Powermat Wireless Charger Arrives In UK

Peter Judge has been involved with tech B2B publishing in the UK for many years, working at Ziff-Davis, ZDNet, IDG and Reed. His main interests are networking security, mobility and cloud

A wireless charging system has arrived in the UK – but questions have been raised as to its value compared with a proposed standard

The Powermat wireless charger has arrived in the UK – along with questions about its value alongside a proposed standard for charging gadgets without wires.

Powermat plugs into the mains and provides a flat surface on which mobile devices can be charged without wires – by induction – as long as they have the necessary Powermat adapter.

Wireless charging has been pitched as a way to add convenience to gadgets, but so far, no scheme has got a critical mass – adopted in gadgets as well as available in power delivery systems. A group of vendors, inlcuding Samsung, Sanyo and Philips, has got together to produce a proposed standard called Qi – but Powermat is going it alone with its own system, a situation which has led to it being hailed as the “Betamax of wireless chargers”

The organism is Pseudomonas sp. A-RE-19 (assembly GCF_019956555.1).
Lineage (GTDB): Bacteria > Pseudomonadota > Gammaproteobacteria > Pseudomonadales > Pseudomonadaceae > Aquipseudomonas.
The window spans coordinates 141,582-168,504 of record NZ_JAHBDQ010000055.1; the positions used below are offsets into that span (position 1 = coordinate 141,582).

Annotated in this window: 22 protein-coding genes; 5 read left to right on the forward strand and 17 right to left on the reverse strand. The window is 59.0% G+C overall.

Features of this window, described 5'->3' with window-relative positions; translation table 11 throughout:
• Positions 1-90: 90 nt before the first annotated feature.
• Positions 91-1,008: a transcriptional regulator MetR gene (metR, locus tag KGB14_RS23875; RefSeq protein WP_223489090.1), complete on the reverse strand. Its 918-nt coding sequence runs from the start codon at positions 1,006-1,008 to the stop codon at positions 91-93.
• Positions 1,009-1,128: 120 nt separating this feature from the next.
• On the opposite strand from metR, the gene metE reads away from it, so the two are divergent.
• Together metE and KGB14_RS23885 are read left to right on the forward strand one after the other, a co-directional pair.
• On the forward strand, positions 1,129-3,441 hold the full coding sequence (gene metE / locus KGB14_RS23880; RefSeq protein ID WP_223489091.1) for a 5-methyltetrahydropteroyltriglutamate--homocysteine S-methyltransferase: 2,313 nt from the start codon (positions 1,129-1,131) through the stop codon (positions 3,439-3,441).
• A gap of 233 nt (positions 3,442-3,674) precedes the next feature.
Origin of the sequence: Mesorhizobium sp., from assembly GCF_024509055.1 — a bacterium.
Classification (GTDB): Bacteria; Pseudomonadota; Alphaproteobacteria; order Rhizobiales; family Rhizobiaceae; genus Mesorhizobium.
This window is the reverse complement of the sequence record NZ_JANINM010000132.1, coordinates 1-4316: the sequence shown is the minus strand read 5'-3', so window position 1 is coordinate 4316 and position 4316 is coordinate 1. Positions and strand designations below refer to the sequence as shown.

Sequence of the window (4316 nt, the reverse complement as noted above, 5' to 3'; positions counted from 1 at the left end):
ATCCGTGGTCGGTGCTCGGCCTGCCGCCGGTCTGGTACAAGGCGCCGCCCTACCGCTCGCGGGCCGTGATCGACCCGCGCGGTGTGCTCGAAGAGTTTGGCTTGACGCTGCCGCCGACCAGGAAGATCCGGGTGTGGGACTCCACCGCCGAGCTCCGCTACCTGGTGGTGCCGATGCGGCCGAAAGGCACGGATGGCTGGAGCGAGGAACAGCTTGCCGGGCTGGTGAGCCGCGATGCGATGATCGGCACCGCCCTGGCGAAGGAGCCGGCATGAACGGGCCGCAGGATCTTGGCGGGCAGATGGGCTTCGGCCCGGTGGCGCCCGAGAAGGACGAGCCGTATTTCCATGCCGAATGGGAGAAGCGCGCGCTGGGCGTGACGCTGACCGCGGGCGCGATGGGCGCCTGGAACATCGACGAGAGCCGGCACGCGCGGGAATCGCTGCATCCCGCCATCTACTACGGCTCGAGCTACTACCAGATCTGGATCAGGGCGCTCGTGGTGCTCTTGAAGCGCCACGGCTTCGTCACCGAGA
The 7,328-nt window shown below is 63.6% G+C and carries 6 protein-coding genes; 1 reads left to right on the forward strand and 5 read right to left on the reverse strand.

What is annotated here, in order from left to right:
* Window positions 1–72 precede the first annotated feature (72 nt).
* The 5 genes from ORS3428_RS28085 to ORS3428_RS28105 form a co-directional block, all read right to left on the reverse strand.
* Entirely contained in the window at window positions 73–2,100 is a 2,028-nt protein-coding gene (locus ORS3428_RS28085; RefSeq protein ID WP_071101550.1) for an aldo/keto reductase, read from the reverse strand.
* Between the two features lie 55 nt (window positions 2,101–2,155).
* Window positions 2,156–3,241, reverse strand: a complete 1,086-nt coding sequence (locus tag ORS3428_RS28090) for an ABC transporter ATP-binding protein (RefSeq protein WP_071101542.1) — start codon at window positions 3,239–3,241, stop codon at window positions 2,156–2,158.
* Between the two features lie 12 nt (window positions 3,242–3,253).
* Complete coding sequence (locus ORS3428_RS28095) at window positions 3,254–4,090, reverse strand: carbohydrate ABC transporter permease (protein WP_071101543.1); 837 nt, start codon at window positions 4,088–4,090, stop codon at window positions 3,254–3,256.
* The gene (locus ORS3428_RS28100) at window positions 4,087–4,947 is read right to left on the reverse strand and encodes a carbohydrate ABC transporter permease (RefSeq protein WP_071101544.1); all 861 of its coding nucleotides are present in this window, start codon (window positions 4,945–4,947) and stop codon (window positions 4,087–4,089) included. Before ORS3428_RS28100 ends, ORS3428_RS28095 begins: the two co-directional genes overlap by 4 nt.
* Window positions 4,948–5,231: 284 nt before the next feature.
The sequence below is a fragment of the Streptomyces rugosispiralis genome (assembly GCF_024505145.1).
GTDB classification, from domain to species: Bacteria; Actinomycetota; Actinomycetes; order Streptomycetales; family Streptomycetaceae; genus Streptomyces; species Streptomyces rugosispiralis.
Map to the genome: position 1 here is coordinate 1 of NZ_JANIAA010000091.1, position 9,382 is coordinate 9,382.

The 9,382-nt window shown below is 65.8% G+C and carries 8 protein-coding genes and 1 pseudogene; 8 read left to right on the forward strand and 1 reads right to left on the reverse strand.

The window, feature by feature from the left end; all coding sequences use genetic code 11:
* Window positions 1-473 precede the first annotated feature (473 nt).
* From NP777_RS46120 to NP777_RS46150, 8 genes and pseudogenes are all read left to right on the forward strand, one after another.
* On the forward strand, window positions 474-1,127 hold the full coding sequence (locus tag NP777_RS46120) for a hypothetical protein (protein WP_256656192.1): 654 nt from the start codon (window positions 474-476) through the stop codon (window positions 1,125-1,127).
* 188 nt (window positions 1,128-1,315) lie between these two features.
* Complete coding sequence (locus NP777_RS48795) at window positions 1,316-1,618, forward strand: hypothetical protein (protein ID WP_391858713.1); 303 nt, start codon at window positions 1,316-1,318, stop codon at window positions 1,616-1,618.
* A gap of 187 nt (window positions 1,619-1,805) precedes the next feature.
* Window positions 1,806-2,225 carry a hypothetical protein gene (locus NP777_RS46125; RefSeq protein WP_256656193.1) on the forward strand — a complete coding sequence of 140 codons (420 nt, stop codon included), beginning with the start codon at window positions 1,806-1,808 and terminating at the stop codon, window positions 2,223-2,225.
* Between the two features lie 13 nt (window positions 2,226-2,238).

.Meanwhile, the Palm Pre has an optional wireless charging system called the Touchstone and a more ambitious system has been demonstrated from Witricity which can deliver power over a distance of a few metres without the need for physical contact.

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The Powermat costs £69.99 (or £79.99 for a fold-out portable version) from Amazon, and adapters that go on an iPhone cost another £34.99. Adapters in the form of replacement backs are also available for devices including Blackberries, and there is a Powermat compatible dock for iPods.

Alternatively, for devices where no Powermat adapter is available, it is possible to use a Powercube (pictured), which provides USB charging.

Despite its “cool” appeal, the device has received sceptical comments on gadget blogs, where readers have pointed out that the combination of Powermat and Powercube uses more wires and is more inefficient than a mains USB adapter.

The device has also been compared poorly with the universal power adapter which is being brought in with action from the ITU and the GSMA, which predicts a 50 percent reduction in greenhouse gas from phones